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Fresh organic herb supply expected to start picking up in February

Demand is outpacing supply for fresh organic herbs at the moment. “The days are shorter, and winter is progressing slowly,” says Danielle Violante, marketing manager for Jacobs Farm del Cabo. “We’re looking forward to mid-February here in California when we’ll start to ramp up on the supply side with many of our staple and specialty organic herbs.”

Supplies are coming from the Baja Peninsula. “It’s a little warmer in Baja but not quite warm enough for things to be thriving,” says Violante. Supply was a bit stronger at this time last year, which is again largely attributed to the crop just coming on later by approximately three weeks. “Once we pick up in mid-February, we’ll see a similar supply and demand as we saw last year.”

As for demand, it is good right now, even though demand tends to soften somewhat after the holidays--holiday herbs are the peak of demand. “It steadies out after that drop because of consumers wanting healthier eating habits in the new year. Consumers are also starting to recognize fresh herbs as nutritious additions to their meals that are very inflation-friendly and easy to use,” says Violante.

Varietal notes
In terms of general consumption trends of fresh herbs, the ones that continue to grow in popularity consistently are staple fresh herbs such as basil, chives, and parsley. “We’re also seeing a massive spike in demand for fresh organic mint,” says Violante. “We can attribute that to the fact that mint can be used for so many things but there’s also a rise online to use it in recipes and cocktails and mocktails or as a garnish.” While consumption of hearty winter herbs such as rosemary and thyme remains consistent, consumers are also experimenting with herbs such as lavender, marjoram, sorrel, and more.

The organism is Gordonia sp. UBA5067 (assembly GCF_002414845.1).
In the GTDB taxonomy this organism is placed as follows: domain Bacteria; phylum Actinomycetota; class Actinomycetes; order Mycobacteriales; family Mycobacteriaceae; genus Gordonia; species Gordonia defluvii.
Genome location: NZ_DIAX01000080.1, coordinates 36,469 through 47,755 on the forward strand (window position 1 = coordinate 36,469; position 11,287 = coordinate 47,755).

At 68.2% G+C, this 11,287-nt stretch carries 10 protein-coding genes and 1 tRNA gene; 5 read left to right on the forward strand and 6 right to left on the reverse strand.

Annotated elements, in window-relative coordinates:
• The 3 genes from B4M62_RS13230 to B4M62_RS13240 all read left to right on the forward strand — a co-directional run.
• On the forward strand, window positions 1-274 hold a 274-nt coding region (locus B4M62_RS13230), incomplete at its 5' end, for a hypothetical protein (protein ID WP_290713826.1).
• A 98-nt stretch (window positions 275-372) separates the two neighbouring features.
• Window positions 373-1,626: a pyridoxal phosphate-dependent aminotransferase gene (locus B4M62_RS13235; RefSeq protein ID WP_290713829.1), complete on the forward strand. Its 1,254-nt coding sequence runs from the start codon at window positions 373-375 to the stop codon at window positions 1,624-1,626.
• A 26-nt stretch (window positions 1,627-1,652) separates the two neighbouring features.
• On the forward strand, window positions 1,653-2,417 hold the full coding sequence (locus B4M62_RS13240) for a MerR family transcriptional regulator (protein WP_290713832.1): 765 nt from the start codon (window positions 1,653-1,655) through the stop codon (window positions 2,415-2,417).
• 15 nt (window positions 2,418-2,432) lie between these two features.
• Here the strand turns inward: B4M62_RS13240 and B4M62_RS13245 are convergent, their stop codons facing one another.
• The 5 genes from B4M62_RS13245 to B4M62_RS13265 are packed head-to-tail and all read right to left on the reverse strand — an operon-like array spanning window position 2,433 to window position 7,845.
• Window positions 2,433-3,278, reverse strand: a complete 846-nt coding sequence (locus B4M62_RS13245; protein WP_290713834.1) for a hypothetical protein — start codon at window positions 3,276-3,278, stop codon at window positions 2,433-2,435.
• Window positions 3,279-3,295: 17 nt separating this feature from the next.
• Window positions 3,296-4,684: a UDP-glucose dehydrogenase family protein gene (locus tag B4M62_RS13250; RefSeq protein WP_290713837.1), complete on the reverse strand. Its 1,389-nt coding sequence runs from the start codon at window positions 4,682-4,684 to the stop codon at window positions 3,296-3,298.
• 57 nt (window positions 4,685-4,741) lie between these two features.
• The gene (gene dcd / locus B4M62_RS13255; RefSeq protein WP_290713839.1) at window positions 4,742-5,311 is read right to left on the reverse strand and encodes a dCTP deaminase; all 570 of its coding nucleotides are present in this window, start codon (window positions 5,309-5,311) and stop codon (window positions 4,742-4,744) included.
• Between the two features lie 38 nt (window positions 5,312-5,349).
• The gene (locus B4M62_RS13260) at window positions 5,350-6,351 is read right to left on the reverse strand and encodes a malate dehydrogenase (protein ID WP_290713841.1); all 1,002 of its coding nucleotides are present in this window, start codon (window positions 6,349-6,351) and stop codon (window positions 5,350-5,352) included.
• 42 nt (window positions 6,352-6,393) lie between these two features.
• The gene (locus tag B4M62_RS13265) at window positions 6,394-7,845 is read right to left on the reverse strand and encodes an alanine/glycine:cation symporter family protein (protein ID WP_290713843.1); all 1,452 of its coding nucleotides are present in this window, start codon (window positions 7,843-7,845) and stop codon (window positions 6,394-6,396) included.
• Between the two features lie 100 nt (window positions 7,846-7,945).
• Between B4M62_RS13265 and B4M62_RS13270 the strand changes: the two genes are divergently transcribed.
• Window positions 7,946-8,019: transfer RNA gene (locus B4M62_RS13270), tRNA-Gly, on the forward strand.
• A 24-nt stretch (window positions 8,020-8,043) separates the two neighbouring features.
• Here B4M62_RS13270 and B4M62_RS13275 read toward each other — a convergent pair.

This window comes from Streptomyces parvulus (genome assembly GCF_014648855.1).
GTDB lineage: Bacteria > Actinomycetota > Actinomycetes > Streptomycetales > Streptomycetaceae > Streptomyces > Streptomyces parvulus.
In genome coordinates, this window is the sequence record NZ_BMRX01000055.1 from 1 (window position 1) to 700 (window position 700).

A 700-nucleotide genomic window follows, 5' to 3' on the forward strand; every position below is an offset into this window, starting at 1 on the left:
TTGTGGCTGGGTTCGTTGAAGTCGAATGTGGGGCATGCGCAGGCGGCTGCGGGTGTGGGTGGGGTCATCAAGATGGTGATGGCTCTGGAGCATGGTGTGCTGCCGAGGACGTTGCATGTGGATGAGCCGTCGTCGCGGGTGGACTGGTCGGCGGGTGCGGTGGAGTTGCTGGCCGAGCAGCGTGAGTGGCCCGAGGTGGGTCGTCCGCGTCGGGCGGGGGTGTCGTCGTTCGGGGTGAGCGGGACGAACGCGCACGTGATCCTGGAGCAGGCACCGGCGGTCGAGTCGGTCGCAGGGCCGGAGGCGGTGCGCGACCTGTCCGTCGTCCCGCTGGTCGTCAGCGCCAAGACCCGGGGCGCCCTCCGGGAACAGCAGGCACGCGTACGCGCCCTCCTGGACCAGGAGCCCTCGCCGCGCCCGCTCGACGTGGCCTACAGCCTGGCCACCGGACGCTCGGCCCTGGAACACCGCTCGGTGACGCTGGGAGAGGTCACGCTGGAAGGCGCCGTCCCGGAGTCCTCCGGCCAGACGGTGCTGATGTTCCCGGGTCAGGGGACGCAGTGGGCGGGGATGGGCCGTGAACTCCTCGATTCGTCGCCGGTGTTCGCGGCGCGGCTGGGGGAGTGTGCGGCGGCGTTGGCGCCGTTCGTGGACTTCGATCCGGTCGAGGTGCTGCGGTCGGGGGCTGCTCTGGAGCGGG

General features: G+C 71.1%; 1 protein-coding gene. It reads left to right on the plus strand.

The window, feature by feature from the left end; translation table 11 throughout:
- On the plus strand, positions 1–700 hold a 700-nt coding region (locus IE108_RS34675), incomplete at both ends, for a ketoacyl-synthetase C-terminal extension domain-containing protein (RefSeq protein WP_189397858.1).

What can be tricky with herbs is the fact that they are sensitive to temperature, which can be challenging with the supply chain. “We strive to provide herbs to our customers within 48 hours of the time of harvest because they also do have a shorter shelf life,” Violante says. “So anytime you get a logistical challenge with weather delaying flights or trucks being delayed crossing the border, we can find that the herbs don’t make it in the time that we like.”

As for pricing, it looks similar year over year. “While we’re seeing slightly increased prices due to demand outpacing supply, herbs remain an inflation-friendly and nutritious option to keep the demand on the consumer side high year-round.”

Looking ahead to next month, there are warmer temperatures anticipated by mid-February which will help pick up the pace of herb harvest. Then, in the spring, fresh organic herb growing will transition to California.

For more information:
Danielle Violante
Jacobs Farm del Cabo
[email protected]